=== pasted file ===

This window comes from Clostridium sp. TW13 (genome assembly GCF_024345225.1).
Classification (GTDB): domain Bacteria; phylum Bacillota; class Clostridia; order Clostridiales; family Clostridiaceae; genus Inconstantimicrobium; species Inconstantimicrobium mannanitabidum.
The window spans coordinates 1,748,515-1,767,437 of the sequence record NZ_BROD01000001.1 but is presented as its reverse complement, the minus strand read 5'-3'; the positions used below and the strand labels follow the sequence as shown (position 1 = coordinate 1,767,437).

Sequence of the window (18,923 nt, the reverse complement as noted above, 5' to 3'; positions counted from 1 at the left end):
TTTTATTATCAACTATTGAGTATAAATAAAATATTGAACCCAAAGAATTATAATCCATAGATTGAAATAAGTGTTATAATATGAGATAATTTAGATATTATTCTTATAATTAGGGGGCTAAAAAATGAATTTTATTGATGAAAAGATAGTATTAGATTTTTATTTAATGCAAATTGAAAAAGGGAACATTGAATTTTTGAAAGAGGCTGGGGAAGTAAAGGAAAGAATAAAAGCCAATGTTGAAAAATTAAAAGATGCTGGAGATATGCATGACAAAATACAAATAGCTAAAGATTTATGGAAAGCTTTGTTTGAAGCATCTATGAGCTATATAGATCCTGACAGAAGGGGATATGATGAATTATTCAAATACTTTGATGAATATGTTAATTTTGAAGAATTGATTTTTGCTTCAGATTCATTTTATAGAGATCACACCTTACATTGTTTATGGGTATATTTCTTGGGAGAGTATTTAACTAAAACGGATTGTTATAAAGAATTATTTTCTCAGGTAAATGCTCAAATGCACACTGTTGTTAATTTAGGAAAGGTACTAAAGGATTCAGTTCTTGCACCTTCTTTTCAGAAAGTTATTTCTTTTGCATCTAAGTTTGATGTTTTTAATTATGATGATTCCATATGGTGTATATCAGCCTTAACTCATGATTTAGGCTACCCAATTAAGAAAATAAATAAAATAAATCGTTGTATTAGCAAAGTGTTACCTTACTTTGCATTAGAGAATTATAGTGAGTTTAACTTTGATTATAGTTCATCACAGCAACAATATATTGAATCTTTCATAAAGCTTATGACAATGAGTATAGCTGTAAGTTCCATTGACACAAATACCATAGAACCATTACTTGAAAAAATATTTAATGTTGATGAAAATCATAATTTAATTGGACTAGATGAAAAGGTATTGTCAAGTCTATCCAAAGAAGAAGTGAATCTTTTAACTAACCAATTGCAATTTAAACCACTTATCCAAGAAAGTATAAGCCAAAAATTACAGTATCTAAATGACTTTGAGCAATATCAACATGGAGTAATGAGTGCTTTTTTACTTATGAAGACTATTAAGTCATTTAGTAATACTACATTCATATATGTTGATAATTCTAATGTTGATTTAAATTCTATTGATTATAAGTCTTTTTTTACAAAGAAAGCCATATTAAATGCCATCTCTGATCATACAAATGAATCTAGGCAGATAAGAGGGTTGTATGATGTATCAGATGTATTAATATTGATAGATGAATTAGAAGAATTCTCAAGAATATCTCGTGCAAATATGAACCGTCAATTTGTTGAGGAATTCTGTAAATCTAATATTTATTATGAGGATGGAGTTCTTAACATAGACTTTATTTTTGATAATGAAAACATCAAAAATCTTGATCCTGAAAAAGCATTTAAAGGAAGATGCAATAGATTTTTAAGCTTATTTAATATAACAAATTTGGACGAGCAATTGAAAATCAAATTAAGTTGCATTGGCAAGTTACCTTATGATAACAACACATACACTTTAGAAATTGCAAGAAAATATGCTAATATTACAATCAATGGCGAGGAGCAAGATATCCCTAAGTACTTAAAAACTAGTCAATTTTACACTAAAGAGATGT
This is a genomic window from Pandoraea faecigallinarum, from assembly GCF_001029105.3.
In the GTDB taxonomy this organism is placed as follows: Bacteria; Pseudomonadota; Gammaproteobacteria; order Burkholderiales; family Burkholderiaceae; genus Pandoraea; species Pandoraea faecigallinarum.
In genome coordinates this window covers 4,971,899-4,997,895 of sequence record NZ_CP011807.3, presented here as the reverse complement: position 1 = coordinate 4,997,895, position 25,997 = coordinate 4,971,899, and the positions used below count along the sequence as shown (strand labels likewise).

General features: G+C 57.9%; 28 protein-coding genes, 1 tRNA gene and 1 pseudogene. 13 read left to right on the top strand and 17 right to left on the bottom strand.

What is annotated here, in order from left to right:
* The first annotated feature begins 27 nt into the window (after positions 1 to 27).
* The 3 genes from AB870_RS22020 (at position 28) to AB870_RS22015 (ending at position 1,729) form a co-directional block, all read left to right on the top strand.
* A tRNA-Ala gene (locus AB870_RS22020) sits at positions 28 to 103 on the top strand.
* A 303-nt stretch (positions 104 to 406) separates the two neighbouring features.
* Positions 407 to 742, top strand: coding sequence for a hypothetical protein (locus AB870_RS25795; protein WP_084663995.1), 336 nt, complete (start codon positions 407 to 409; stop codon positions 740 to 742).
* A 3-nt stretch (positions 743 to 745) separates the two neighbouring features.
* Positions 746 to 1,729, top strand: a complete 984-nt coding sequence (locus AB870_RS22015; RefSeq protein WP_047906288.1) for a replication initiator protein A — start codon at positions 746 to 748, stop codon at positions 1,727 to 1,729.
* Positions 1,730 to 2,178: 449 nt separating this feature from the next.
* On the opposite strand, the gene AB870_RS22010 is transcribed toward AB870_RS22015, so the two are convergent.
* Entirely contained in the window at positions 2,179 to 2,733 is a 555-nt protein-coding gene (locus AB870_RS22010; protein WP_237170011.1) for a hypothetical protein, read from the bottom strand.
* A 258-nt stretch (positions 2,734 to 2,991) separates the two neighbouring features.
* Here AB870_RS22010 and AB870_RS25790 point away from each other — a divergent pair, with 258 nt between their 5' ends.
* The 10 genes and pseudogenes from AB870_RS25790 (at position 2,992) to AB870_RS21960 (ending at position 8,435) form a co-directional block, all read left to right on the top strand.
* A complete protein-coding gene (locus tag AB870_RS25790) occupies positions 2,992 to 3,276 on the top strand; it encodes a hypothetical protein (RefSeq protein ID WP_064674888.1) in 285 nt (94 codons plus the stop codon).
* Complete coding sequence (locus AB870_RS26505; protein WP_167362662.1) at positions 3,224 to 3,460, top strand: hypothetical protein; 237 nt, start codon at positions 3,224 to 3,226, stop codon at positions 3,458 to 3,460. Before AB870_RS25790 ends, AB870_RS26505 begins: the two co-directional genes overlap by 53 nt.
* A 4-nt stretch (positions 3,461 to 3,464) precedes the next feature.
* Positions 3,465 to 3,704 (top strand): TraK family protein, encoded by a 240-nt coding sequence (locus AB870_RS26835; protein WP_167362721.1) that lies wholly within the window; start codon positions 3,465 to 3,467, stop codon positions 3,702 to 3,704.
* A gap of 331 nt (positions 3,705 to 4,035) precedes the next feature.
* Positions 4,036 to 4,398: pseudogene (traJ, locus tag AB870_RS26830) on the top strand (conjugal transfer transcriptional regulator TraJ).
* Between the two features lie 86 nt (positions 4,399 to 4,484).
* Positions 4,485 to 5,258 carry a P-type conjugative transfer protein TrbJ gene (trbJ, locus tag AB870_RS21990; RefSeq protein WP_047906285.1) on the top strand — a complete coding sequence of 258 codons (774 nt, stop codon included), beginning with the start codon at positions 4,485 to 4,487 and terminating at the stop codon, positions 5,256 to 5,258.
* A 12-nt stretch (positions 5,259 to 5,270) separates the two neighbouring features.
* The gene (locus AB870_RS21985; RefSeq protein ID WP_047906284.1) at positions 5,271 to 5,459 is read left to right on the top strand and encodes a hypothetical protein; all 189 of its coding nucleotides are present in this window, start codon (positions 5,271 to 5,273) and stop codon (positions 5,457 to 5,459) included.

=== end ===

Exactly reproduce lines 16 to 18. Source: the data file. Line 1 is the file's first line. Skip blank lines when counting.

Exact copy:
* A 3-nt stretch (positions 743 to 745) separates the two neighbouring features.
* Positions 746 to 1,729, top strand: a complete 984-nt coding sequence (locus AB870_RS22015; RefSeq protein WP_047906288.1) for a replication initiator protein A — start codon at positions 746 to 748, stop codon at positions 1,727 to 1,729.
* Positions 1,730 to 2,178: 449 nt separating this feature from the next.